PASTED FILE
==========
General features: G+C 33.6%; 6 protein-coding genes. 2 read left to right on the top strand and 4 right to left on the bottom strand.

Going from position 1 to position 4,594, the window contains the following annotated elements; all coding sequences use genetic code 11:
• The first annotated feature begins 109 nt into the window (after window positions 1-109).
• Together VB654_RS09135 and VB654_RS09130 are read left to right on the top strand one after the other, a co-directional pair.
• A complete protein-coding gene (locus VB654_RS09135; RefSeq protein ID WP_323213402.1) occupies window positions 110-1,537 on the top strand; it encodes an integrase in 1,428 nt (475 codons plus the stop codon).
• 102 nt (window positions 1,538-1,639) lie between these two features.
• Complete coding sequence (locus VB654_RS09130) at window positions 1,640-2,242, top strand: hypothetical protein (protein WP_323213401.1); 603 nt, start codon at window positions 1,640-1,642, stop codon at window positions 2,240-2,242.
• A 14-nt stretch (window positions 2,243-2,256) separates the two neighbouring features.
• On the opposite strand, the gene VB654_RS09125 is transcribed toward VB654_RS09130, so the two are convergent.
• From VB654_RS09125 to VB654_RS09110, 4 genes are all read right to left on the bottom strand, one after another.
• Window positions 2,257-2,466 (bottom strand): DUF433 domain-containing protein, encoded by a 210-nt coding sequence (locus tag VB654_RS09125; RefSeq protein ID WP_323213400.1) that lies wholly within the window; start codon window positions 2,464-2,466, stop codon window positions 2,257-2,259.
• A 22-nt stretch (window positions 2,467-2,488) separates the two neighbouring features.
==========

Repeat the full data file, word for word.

General features: G+C 33.6%; 6 protein-coding genes. 2 read left to right on the top strand and 4 right to left on the bottom strand.

Going from position 1 to position 4,594, the window contains the following annotated elements; all coding sequences use genetic code 11:
• The first annotated feature begins 109 nt into the window (after window positions 1-109).
• Together VB654_RS09135 and VB654_RS09130 are read left to right on the top strand one after the other, a co-directional pair.
• A complete protein-coding gene (locus VB654_RS09135; RefSeq protein ID WP_323213402.1) occupies window positions 110-1,537 on the top strand; it encodes an integrase in 1,428 nt (475 codons plus the stop codon).
• 102 nt (window positions 1,538-1,639) lie between these two features.
• Complete coding sequence (locus VB654_RS09130) at window positions 1,640-2,242, top strand: hypothetical protein (protein WP_323213401.1); 603 nt, start codon at window positions 1,640-1,642, stop codon at window positions 2,240-2,242.
• A 14-nt stretch (window positions 2,243-2,256) separates the two neighbouring features.
• On the opposite strand, the gene VB654_RS09125 is transcribed toward VB654_RS09130, so the two are convergent.
• From VB654_RS09125 to VB654_RS09110, 4 genes are all read right to left on the bottom strand, one after another.
• Window positions 2,257-2,466 (bottom strand): DUF433 domain-containing protein, encoded by a 210-nt coding sequence (locus tag VB654_RS09125; RefSeq protein ID WP_323213400.1) that lies wholly within the window; start codon window positions 2,464-2,466, stop codon window positions 2,257-2,259.
• A 22-nt stretch (window positions 2,467-2,488) separates the two neighbouring features.